Its Culture and Fashion this week on Afrobloggers and I wrote about my hair because its something I can write about with authority, from my lived experience. I don’t need to look up a book about my hair only to realise it was written by someone who never grew their own locs but observed someone who did… That’s what some of the research on culture turns up…
I am a little in awe of people who can easily rattle of their identity, that they belong to this tribe of such a clan and this is their culture… Then other times I wonder if aspects of that wasn’t just a tactic to divide and conquer.. I have read allusions to how part of the colonialists’ manifesto is to first strip your subject off their identity then recreate them under a new culture, and while they are busy figuring out who they now are and where they fit in the grand scheme of things you dispossess them of their land….
Zimbabwe holds the record for having the most number of official languages namely Chewa, Chibarwe, English, Kalanga, Koisan, Nambya, Ndau, Ndebele, Shangani, Shona, sign language, Sotho, Tonga, Tswana, Venda, and Xhosa.
Its not as hectic as it sounds because Shona accounts for about 70% of the Zimbabwean population, Ndebele has about 20% and the remaining percentage has everything else; everyone practically speaks English which is the medium of instruction in educational institutions and functions as the de facto sole official language.
Sometimes I wonder what Shona is….
It counts as a language but it is in effect a grouping of dialects, ChiKaNdaMaZeKo i.e. ChiKaranga, chiNdau, chiManyika, chiZezuru, and chiKorekore; standardised into Standard language, ChiShona (one language to rule them all)
But the most curious thing about it is how the word Shona doesn’t seem to have any roots from any of the dialects that it encompasses…. very curious stuff.
Where did Shona originate from?
There’s many schools of thought as to where the name originated from:
•African Architectures: Rethinking the Architecture of the House of Stone by Prof. Clapperton Chakanetsa Mavhunga
This historian postulated how the Shona people got their name from the Ndebele who called them amatshona(those who go under) because of their habit of fighting from and seeking refuge in caves…
Would that mean they had no name before Mzilikazi?
•Ken Mafuka – Dzimbahwe
In Dzimbahwe, a book by Ken Mafuka cites a couple of examples on possible origing
Ibu Said (1214-1286) an Arab traveller who wrote about the Soyouna (Shona) people inhabiting Zambezia
Janson a traveler and geographer whose 1639 map of Zambezia shows it inhabited by the Sajona (Shona)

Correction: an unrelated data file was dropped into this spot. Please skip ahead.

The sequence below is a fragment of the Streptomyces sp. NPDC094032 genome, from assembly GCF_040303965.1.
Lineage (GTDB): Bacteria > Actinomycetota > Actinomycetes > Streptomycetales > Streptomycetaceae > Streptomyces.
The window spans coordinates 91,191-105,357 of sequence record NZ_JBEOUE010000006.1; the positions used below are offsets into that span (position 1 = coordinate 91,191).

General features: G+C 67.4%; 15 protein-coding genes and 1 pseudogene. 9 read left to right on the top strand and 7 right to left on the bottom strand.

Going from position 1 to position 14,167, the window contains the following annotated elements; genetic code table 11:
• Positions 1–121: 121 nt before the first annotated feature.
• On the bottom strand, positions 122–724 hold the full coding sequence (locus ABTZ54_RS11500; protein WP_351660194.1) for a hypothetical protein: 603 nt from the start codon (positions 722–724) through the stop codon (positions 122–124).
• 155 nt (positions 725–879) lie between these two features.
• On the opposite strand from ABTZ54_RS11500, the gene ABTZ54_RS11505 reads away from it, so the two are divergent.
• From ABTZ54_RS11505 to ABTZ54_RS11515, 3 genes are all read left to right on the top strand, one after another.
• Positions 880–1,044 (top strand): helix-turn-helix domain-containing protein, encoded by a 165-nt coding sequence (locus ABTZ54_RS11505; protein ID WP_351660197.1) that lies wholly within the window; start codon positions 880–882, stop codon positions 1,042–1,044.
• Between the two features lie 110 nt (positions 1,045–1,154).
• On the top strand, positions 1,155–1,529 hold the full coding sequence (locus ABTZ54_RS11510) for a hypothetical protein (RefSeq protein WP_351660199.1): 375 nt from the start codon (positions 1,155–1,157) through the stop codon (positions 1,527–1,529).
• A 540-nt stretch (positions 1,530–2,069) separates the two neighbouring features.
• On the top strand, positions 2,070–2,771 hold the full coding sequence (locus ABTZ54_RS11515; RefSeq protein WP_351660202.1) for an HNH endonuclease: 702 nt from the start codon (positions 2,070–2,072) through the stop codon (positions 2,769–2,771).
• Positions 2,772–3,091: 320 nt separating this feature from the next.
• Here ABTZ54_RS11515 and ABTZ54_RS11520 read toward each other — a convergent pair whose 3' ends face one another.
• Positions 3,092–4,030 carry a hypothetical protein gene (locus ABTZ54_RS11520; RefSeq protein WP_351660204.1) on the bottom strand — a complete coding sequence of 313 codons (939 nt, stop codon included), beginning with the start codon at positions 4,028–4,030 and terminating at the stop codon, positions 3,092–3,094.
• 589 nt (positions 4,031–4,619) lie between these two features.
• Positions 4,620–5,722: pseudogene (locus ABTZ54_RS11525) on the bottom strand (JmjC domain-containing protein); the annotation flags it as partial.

Barreto de Rezende referred to Mwene Mutapa as the King Of The Matshone (Mashona) ( a 1739 map by De Lisle names the whole land of the Zambezia as Mwene Mutapa)
These dates cited predate the Mfecane(1815 -1840) which resulted in the Ndebele settling North of the Limpopo and the clashes which came after.
And an interesting exposition in The Patriot on The origins of the word Shona proposes that: Gold in Hindi is called ‘sona’. In Gujarati it is also called ‘sona’ or ‘sonu’. ‘Sonu’ means ‘handsome’ in Sanskrit. It is derived from the word ‘Sohna’ in Punjab, which means beautiful. As the land was rich in gold which they were trading, the whole land of Mutapa became known as ‘the land of sona’, or ‘Sonaland’.‘Sona’ or ‘Sohna’ were eventually corrupted to ‘Shona’. ‘Sonaland’ became ‘Shonaland’.
The people becoming collectively known as ‘Shona’
Report on The Unification of The Shona Dialects https://www.edd.uio.no/allex/ibooks/Doke/Doke.pdf
Teaching Chishona in Zimbabwe: A Curriculum Analysis Approachby Tafara Mufanechiya
Professor Clement Doke, a South African language expert is credited as the first person to produce the first Shona alphabet. An interesting theory puts it that standard Shona was invented by Professor Doke in 1931 when he used the word ChiShona to represent all five languages, unifying and making recommendations that laid the groundwork of the way we know Shona today…
Before Doke 1931 different missionary groups located had produced different writing systems of Shona using the language variety that was predominantly used in the area where the church group was founded and in the journey to have a common version of the Bible the standardization the Shona language started….
Makes me wonder exactly whose history we have been studying in schools, who has been telling our stories for us…. Are we even who we think we are…